The Future: Teleportation
Recent advances in teleportation science got us all excited about the prospect of being able to ping ourselves here, there and everywhere across the globe and even into space. Leila Sattary takes a look at how long we'll have to wait.
Ever since the wheel was invented over 5,000 years ago, the human race has been devising new ways to travel.
All vehicles throughout history, from the bicycle to Concorde, have reduced the time it takes to get from A to B. But all current modes of transport have an intrinsic failing. They move us through physical space, whether that is stuck in traffic on the M4 or shooting into space in a rocket.
Now imagine how the world would change if human teleportation became a reality. You could get to the shops without a car, abroad without a plane, to the International Space Station without a spacecraft, and all in the blink of an eye. The human race - masters of space and time! Now that really does sound like a line out of a sci-fi film.
But let’s not get ahead of ourselves; scientists are at the stage of transporting a small number of particles rather than human test subjects. However, teleportation is moving from theory to experiment.
So how does teleportation work?
Teleportation of sorts happens every day; phones, faxes, e-mails. These involve making a copy of the original object, sending it to a new location and then reading it out on the other side.
The idea of ‘quantum teleportation’, which has been knocking around for a few years now, starts with the same concept and mixes in a little quantum mechanics. By adding ‘entangled quantum states’, when two atoms or two laser beams are inextricably dependent on one another, i.e. ‘entangled’, it is possible to make a link between two ends of the line.
In the case of particles, ‘entangled’ means that if one is rotating in one direction, the other one will always be rotating in the opposite direction, and vice versa. As a result, measurements performed on one particle seem to be instantaneously influence the other particle entangled with it. If there is a change in one entangled state then the other reacts and sends the information instantaneously.
But quantum teleportation isn’t a particularly reliable way to teleport something if you want it to get there in one piece, and has so far only succeeded in transporting photons (particles of light) and single atoms.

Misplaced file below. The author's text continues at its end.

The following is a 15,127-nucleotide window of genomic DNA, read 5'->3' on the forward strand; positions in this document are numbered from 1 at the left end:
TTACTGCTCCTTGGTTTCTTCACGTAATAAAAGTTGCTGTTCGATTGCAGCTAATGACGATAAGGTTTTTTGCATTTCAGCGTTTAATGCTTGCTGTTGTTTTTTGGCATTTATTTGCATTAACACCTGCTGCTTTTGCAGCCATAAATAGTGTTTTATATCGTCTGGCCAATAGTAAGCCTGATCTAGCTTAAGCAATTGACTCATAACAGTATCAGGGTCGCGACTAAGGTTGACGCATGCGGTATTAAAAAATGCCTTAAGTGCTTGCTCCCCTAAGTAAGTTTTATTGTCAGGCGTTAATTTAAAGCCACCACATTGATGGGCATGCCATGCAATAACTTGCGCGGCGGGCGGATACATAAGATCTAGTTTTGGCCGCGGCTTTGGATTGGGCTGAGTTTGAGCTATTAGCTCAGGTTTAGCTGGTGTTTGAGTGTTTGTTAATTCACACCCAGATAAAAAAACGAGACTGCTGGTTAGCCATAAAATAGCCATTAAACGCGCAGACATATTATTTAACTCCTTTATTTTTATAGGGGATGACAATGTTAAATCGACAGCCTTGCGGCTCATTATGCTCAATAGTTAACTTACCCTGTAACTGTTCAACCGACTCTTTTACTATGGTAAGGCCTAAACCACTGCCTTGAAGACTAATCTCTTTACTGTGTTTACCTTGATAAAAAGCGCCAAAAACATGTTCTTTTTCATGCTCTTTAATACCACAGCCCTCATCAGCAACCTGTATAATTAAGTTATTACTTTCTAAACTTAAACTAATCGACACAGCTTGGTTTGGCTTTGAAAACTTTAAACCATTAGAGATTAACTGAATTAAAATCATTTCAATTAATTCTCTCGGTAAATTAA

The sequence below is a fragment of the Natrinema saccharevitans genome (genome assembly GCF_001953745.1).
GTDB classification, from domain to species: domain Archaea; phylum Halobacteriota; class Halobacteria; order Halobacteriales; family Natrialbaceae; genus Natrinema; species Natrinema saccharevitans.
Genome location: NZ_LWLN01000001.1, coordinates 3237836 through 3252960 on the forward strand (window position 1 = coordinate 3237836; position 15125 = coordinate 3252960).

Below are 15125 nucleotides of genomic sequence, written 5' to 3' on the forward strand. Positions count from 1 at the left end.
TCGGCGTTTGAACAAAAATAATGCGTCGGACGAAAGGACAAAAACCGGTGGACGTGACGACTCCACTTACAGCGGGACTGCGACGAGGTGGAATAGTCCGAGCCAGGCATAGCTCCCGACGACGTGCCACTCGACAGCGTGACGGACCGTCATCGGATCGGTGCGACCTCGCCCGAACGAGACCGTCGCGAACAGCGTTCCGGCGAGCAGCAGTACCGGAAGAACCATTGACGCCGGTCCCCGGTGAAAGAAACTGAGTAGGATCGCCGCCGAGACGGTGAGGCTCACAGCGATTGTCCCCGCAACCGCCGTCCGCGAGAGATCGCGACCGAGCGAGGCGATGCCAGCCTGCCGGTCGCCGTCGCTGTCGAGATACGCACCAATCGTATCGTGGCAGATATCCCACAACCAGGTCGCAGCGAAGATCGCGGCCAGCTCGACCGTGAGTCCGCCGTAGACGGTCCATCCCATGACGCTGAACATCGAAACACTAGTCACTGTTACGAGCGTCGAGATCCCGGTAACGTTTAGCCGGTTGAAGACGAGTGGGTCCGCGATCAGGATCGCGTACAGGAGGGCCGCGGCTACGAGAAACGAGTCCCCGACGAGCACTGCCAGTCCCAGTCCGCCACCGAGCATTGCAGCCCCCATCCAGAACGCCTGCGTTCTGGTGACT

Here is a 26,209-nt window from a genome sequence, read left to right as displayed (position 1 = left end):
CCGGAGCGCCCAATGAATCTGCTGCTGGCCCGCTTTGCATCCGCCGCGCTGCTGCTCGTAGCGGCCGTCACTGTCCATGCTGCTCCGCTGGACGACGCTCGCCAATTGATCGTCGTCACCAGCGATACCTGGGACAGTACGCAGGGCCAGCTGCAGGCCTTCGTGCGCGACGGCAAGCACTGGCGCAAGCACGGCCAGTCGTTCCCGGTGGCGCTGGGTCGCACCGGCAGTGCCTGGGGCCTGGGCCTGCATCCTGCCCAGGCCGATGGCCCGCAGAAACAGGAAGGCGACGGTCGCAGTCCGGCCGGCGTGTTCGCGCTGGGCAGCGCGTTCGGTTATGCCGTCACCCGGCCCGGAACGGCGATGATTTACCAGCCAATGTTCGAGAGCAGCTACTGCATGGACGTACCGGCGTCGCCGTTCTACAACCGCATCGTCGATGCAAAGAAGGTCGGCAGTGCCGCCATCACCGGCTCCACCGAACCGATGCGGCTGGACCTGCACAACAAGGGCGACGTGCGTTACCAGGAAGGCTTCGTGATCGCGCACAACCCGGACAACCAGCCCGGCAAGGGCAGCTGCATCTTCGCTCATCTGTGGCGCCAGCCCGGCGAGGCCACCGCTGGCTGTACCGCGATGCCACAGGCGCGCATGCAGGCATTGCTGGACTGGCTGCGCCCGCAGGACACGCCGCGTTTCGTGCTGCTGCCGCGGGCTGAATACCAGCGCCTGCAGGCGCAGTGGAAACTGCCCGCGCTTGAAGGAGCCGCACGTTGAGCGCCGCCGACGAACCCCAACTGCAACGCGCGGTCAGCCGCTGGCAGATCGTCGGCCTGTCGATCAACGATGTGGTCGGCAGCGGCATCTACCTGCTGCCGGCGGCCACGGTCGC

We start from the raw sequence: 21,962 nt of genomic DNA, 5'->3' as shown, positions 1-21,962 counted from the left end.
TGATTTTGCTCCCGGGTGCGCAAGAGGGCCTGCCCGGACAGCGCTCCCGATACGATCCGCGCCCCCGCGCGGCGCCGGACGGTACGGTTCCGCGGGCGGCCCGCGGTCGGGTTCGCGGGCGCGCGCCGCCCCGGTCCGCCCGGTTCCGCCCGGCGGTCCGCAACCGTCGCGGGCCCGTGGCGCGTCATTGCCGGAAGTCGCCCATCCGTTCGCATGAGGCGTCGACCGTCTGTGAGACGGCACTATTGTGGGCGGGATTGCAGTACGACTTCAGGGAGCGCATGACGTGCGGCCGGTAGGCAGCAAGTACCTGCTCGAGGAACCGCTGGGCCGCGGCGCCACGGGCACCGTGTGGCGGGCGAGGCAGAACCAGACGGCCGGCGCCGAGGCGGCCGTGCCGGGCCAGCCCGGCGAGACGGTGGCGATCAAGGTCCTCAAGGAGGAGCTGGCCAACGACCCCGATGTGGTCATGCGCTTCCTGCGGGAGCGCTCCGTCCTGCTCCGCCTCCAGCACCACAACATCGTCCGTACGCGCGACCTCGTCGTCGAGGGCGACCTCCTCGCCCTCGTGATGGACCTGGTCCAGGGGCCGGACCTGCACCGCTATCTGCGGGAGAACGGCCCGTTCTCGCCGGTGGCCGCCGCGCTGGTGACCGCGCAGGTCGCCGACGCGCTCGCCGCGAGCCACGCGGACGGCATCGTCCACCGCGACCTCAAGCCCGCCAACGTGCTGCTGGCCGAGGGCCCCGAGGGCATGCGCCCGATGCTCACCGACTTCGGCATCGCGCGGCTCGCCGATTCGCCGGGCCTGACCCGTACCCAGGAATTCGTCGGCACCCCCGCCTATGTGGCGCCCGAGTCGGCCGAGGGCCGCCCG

Recently scientists have turned to a new method, which uses something called a Bose-Einstein condensate (click here for the full story). Ashton Bradley who headed the recent research in Australia said, ‘We are talking about 5,000 particles disappearing from one place and appearing somewhere else.’
But when can we buy our teleportation machines?
If we can teleport atoms, surely it’s only a matter of time before we can teleport larger objects, like humans?
Assuming that the problem of computing power could be solved, there are still other barriers to overcome. For a person to be teleported, a machine would have to built that can analyse all of the billions of billions of atoms that make up the human body, then recreate them at another location with exact accuracy to avoid neurological or physiological defects. This has been coined ‘biodigital cloning.’
In a sense, travellers would have to die and then be rebuilt; believers in the supernatural might consider this as the soul being destroyed or copied. However, if you ignore the philosophical implications, it is possible to conceive concepts like ‘virtual medicine’ where the human copy is improved on transport, or ‘suspended animation’ where information is stored to create a copy in the event of mishap.
The world will not have to tackle the morality of teleportation just yet, as we are decades away from pinging humans here, there and everywhere. But just letting our imaginations run wild for a minute, if the efficiency was maximised, we could cut carbon emissions as well as making traffic jams a thing of the past. It seems only a small step from that to finishing a day’s work at a space office on Mars and pressing a button to beam home for dinner.
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Image: Sandor Fegyverneky